It's been another unbelievable year in the financial world. 2009 saw the S&P 500 plunge to 670 in March, and then rise over 60% from that low as the global economy moved away from the edge of the cliff and started to recover. We moved away from words like meltdown, apathy, and despair, to "green shoots", hope, and most recently hints (just maybe) of optimism!
Last year I attempted to add perspective to feeling overly negative about ones portfolios or investments - suggesting that negative feelings may motivate bad decision making consequently ignoring our long term objectives. I reminded us of the tried-and-true lesson of "staying the course". Those that stuck to these convictions - may have indeed been rewarded.
Yet, part B of this reminder is that Staying the Course does not mean doing nothing. To stay the course - we must regularly check-in on things like our risk tolerance, and understanding what "long term" really means. It means re-connecting with your original objectives, measuring where you are today, and making needed adjustments. Maybe you need to save more than before in order to recover more predictably, and assume lower rates of return in your savings plans. Maybe paying down your debt is a higher priority than before, and lowering your savings is a short-term compromise.
Regardless of your cash flow adjustments, regularly re-balancing your investments is a crucial ingredient of a "staying-the-course strategy" too. Regardless of a good or bad year's performance, regular / annual rebalancing is a necessary step in order to yield the benefits of diversification, yet many of us fail to do so.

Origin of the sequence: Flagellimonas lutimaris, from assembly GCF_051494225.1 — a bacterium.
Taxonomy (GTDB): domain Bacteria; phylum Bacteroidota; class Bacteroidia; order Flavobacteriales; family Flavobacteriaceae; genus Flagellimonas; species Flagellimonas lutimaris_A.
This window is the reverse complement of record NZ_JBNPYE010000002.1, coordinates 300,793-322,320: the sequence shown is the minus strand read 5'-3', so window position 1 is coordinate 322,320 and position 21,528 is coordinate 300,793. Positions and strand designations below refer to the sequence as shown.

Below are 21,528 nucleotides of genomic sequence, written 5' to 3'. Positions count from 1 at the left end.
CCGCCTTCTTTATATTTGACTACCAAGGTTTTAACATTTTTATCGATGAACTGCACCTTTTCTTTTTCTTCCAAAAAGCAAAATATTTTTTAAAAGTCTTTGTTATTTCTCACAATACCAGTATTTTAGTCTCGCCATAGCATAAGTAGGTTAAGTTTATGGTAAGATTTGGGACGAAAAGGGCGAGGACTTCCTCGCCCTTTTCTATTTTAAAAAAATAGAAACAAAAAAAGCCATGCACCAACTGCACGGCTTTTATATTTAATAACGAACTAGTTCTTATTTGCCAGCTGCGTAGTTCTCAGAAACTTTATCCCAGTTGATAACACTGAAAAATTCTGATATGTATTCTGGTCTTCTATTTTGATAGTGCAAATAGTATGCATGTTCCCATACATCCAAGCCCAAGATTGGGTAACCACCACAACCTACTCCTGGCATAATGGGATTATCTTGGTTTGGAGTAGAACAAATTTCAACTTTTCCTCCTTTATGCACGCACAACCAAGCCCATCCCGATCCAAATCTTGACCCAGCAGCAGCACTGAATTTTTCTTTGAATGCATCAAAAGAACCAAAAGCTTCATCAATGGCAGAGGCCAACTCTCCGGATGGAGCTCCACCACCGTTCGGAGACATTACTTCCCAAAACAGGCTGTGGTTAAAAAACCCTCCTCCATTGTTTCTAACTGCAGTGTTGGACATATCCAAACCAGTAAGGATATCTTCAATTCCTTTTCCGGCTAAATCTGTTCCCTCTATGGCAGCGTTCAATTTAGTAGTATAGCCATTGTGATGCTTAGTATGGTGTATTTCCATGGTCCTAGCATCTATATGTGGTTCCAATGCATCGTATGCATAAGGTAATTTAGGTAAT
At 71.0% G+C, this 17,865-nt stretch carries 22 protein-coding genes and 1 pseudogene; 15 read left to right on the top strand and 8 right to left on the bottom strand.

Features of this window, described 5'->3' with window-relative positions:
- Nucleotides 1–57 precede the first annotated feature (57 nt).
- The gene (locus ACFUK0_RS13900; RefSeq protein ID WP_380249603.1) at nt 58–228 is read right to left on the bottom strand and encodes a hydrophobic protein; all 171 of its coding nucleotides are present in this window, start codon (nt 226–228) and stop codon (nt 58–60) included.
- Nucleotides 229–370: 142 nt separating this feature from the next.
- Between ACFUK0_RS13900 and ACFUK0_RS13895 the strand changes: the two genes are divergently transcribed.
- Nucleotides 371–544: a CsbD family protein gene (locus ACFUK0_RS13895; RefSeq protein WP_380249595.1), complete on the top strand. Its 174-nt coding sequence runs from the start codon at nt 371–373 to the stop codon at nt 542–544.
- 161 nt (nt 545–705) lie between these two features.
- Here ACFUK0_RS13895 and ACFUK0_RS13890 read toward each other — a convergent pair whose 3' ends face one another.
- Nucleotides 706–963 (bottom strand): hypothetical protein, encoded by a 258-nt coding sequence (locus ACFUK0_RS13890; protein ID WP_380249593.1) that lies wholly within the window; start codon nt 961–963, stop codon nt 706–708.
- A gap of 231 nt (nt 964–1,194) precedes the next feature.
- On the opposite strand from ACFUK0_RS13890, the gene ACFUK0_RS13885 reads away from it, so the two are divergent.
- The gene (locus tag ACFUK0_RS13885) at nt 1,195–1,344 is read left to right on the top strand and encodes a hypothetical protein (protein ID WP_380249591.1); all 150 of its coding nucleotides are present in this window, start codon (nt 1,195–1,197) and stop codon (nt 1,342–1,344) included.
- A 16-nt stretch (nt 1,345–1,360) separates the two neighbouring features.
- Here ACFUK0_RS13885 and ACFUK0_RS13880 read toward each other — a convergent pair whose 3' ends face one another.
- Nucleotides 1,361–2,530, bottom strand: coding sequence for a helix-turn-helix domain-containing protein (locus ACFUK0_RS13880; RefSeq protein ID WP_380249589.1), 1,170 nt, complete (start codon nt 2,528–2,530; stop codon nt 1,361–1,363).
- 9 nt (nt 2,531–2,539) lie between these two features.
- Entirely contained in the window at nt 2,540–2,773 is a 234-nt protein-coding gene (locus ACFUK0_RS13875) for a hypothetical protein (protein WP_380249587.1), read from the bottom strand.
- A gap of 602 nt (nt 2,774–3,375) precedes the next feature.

Think of it this way, imagine you are sailing across the ocean, and you set the auto-pilot for your destination. Would you wake up each morning, and not even bother checking to see where you are? Will you not make adjustments if a storm is approaching or when the wind is at your back? I would bet not.
Take charge or your retirement, and make an effort to annually re-visit your investment strategy. Small adjustments today, may avoid larger ones later -- across the ocean.
Investing involves risk including the potential loss of principal. No investment strategy, including diversification or asset allocation, can guarantee a profit or protect against loss in periods of declining values. Past performance is not a guarantee of future results. Please note that rebalancing investments may cause investors to incur transaction costs, and when rebalancing a non-retirement account, taxable events will be created that may increase your tax liability. Rebalancing a portfolio cannot assure a profit or protect against a loss in any given market environment.
Securities offered through Royal Alliance Associates Inc., member FINRA/SIPC. Investment advisory services offered through Focus Financial Network, Inc., a registered investment advisor not affiliated with Royal Alliance Associates, Inc. / 1000 Shelard Parkway, Suite 300, Minneapolis, MN 55426